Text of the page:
Which brings us back to the movie and its reception here. (It was banned in Afghanistan.) One of the severe side effects of imperialism in its advanced stages seems to be that it rots the brains of the imperialists. They start believing that they are the bearers of civilization, the bringers of light to “primitives” and “savages” (largely so identified because of their resistance to being “liberated” by us), the carriers of science and modernity to backward peoples, beacons and guides for citizens of the “underdeveloped world.”

Such attitudes are normally accompanied by a racist ideology that proclaims the intrinsic superiority and right to rule of “white” Caucasians. Innumerable European colonialists saw the hand of God in Darwin’s discovery of evolution, so long as it was understood that He had programmed the outcome of evolution in favor of late-Victorian Englishmen. (For an excellent short book on this subject, check out Sven Lindqvist’s “Exterminate All the Brutes”.)

When imperialist activities produce unmentionable outcomes, such as those well known to anyone paying attention to Afghanistan since about 1990, then ideological thinking kicks in. The horror story is suppressed, or reinterpreted as something benign or ridiculous (a “comedy”), or simply curtailed before the denouement becomes obvious. Thus, for example, Melissa Roddy, a Los Angeles filmmaker with inside information from the Charlie Wilson production team, notes that the film’s happy ending came about because Tom Hanks, a coproducer as well as the leading actor, “just can’t deal with this 9/11 thing.”

Similarly, we are told by another insider reviewer, James Rocchi, that the scenario as originally written by Aaron Sorkin of West Wing fame included the following line for Avrakotos: “Remember I said this: There’s going to be a day when we’re gonna look back and say ‘I’d give anything if [Afghanistan] were overrun with Godless communists.’ ” This line is nowhere to be found in the final film.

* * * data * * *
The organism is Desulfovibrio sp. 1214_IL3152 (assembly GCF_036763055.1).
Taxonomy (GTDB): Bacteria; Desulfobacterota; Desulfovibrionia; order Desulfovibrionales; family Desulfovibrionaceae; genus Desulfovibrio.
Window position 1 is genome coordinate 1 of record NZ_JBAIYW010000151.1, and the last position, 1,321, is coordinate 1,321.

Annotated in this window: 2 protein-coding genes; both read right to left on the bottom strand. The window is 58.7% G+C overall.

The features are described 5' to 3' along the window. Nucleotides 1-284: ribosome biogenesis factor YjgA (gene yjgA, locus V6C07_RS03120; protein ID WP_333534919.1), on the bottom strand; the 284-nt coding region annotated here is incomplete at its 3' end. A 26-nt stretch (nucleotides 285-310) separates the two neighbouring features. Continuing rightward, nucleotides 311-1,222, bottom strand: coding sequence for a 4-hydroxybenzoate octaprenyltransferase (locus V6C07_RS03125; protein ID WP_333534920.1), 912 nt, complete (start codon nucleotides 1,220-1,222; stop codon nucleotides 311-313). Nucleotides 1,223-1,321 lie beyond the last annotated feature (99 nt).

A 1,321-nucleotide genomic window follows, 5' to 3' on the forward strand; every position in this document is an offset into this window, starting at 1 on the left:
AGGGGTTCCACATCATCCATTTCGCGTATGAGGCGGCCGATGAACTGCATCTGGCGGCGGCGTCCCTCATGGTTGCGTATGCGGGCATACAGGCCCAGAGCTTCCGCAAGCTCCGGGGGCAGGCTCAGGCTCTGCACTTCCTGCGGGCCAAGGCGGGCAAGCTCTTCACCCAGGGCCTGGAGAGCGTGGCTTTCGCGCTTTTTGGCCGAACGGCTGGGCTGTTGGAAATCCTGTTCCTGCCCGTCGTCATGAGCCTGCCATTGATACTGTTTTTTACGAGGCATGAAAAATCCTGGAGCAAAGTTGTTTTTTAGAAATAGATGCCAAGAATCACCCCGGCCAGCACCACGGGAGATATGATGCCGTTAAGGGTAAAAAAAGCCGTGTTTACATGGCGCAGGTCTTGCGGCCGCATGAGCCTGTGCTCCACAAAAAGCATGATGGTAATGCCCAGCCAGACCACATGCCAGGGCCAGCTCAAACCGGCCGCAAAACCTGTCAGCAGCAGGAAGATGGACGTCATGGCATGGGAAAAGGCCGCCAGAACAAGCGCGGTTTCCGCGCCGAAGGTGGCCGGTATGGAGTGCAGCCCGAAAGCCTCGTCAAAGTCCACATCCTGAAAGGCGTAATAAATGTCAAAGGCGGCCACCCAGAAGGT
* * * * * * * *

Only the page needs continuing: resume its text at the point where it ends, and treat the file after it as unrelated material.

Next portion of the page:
Today there is ample evidence that when it comes to the freedom of women, education levels, governmental services, relations among different ethnic groups, and quality of life, all were infinitely better under the Afghan communists than under the Taliban or the present government of President Hamid Karzai, which evidently controls little beyond the country’s capital, Kabul. But Americans don’t want to know that—and certainly they get no indication of it from Charlie Wilson’s War, either the book or the film.

The tendency of imperialism to rot the brains of imperialists was particularly on display in the recent spate of articles and reviews in mainstream American newspapers about the film. For reasons not entirely clear, an overwhelming majority of reviewers concluded that Charlie Wilson’s War was a “feel-good comedy” (Lou Lumenick in the New York Post), a “high-living, hard-partying jihad” (A. O. Scott in the New York Times), “a sharp-edged, wickedly funny comedy” (Roger Ebert in the Chicago Sun-Times). Stephen Hunter in the Washington Post wrote of “Mike Nichols’s laff-a-minute chronicle of the congressman’s crusade to ram funding through the House Appropriations Committee to supply arms to the Afghan mujahideen,” while in a piece entitled “Sex! Drugs! (and Maybe a Little War),” Richard L. Berke in the New York Times offered this stamp of approval: “You can make a movie that is relevant and intelligent—and palatable to a mass audience—if its political pills are sugar-coated.”